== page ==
WASHINGTON — It was a high-stakes political showdown. In the heat of a U.S. presidential campaign, a major candidate was grilled all day Thursday by a congressional committee over tragic events that occurred under her watch.
Here are key takeaways from Hillary Rodham Clinton's long-awaited appearance before a House investigation into the attacks that killed four Americans at the U.S. compound in Benghazi, Libya, in 2012 when she was secretary of state:
1. Legitimate inquiry, or campaign attack? Democrats disparaged the process as an election-related farce. There was a shouting match. After seven previous Benghazi investigations, the committee's top Democrat said this multimillion-dollar inquiry had just one aim: "Derail Secretary Clinton's presidential campaign." Feeding those suspicions, a senior Republican recently credited the committee for hurting her poll numbers. But the chairman defended its work. In his opening remarks, Republican Trey Gowdy said previous investigations never even bothered to ask for Clinton's emails. "This is an investigation," Gowdy said. "This is not a prosecution."
2. Was Libya 'Hillary's War'? Republicans are hoping to brand it that way, and blame her for the chaotic aftermath. The secretary of defence, the vice-president and top State Department officials all expressed reservations: "You overruled those career diplomats," said Republican Peter Roskam. Clinton's explanation: the U.S. faced tremendous pressure from Britain, France and other countries desperate to prevent Col. Moammar Gadhafi from wiping out opponents he called cockroaches: "We did not immediately say yes," said Clinton, insisting options were carefully analyzed, and she noted American airstrikes didn't include one U.S. military death.
3. Did she lie? Republicans showed how she peddled two different stories in the aftermath. The context was the 2012 election, just weeks away. A popular Obama campaign talking point was, "GM's alive, Osama bin Laden is dead." In private, Clinton undermined the narrative. She emailed family on the night of the attack to say Americans were killed by "an al-Qaida-like group." That's less than an hour after she released a public statement seemingly blaming an anti-Muslim film: "Some have sought to justify the vicious behaviour as a response to inflammatory material posted on the Internet." One Republican accused Clinton of starting the false-narrative about the film. She said the video remark was meant more globally, given the angry protests at U.S. embassies in Egypt, Sudan and Tunisia: "I used those words (about a video) deliberately, not to ascribe a motive to every attacker but as a warning to those across the region that there was no justification for further attacks."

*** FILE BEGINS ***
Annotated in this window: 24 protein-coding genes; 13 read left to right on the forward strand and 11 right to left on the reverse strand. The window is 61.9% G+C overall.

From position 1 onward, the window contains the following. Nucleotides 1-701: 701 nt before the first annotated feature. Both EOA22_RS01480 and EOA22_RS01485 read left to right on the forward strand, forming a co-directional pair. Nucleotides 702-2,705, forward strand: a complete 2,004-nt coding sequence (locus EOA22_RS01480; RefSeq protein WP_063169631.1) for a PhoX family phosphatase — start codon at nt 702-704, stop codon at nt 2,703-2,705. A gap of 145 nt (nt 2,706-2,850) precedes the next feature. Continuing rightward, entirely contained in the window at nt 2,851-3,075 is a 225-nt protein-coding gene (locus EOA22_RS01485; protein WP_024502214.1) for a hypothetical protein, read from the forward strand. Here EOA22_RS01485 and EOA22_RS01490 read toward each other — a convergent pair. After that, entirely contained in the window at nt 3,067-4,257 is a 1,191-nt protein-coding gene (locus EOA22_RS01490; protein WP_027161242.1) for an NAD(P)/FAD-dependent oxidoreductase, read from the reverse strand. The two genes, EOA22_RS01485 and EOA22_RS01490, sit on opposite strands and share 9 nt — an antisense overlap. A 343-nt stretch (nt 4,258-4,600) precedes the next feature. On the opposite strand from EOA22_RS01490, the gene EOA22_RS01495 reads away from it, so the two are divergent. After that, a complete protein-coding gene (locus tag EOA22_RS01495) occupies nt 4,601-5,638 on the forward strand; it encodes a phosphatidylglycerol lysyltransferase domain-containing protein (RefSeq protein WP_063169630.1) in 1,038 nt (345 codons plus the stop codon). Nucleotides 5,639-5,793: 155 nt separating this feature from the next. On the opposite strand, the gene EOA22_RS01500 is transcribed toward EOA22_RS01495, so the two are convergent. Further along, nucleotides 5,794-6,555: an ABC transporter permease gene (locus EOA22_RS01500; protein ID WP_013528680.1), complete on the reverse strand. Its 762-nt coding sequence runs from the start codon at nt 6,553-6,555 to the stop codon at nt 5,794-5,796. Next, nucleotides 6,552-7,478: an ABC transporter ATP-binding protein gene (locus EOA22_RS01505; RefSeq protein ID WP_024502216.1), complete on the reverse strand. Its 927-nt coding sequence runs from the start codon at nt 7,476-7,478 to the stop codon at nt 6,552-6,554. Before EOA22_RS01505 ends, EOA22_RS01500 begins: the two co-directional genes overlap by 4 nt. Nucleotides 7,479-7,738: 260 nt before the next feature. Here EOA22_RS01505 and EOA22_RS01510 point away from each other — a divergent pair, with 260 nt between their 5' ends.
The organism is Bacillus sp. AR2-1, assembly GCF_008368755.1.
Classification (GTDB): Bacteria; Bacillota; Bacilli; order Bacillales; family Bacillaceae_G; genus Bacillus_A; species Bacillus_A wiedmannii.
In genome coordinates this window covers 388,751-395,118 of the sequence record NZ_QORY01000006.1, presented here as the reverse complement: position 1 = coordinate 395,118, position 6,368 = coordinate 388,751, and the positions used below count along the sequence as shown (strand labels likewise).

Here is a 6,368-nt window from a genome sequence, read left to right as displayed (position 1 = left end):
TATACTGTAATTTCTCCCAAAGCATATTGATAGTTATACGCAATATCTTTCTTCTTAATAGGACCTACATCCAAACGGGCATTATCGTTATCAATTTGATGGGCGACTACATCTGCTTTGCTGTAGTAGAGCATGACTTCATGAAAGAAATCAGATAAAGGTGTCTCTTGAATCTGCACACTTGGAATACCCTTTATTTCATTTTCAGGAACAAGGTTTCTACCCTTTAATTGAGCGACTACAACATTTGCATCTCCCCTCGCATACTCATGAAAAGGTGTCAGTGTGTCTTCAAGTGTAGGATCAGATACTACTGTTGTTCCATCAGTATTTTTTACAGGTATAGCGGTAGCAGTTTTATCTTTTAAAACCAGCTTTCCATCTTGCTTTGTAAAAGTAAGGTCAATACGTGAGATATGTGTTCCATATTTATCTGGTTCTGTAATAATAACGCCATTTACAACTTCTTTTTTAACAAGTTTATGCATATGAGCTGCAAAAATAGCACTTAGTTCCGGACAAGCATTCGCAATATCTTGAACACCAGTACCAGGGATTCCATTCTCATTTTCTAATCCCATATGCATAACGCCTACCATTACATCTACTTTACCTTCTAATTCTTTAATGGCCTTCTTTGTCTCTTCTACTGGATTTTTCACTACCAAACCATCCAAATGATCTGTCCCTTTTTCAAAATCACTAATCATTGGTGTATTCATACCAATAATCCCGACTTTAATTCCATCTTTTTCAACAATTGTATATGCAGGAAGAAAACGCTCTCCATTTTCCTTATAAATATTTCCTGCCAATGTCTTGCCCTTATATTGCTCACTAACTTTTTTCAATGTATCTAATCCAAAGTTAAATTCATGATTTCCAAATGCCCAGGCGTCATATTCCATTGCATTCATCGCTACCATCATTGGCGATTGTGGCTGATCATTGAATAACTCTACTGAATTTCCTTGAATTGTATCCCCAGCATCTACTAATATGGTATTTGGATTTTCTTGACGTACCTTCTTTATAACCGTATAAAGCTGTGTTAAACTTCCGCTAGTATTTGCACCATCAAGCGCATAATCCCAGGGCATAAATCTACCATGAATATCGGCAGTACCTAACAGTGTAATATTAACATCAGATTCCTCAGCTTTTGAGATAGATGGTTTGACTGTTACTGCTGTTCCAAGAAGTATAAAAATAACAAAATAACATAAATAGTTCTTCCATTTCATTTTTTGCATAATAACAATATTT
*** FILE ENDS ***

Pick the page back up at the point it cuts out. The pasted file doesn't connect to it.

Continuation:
4. What about her emails? It was this committee's work that revealed Clinton never used a government email address. Her do-it-yourself email — firstname.lastname@example.org — shielded her from freedom-of-information requests. It might also have exposed state secrets to hackers, critics say. It's a criminal offence to mishandle classified U.S. material. Some of the emails she received have been retroactively classified. But Clinton played down the importance of emailed material. Clinton argues that none of it was classified at the time, although some is now retroactively classified. Important files weren't emailed, she said — they were delivered in a locked briefcase or discussed in person. She said she didn't even use email during office hours: "I didn't have a computer (in my office)." The FBI is now examining her server for security breaches.
5.Was she responsible for the security breakdown at Benghazi? Pleas for more security at the compound went unheeded. Clinton said those requests never even reached her — they were handled by security personnel. Republicans noted that far less urgent matters wound up in her email. She got emails requesting more milk, food and diesel fuel. One Republican asked: "What did make your inbox versus what did not?"
6. What was Clinton's attitude? Matter-of-fact. She avoided expressing disdain or frustration. There was no dismissive soundbite like one she delivered at a previous Benghazi committee two years ago: "What difference does it make?" She eschewed attitude this time, and stuck to facts. But her body-language spoke volumes. When Republicans railed at her, she buried her chin in her hand. When Democrats ridiculed the committee's work, she smiled. And she delivered one soundbite about the tragedy: "I've thought more about what happened than all of you put together. I've lost more sleep than all of you put together. I have been racking my brain about what more could have been done."
Alexander Panetta, The Canadian Press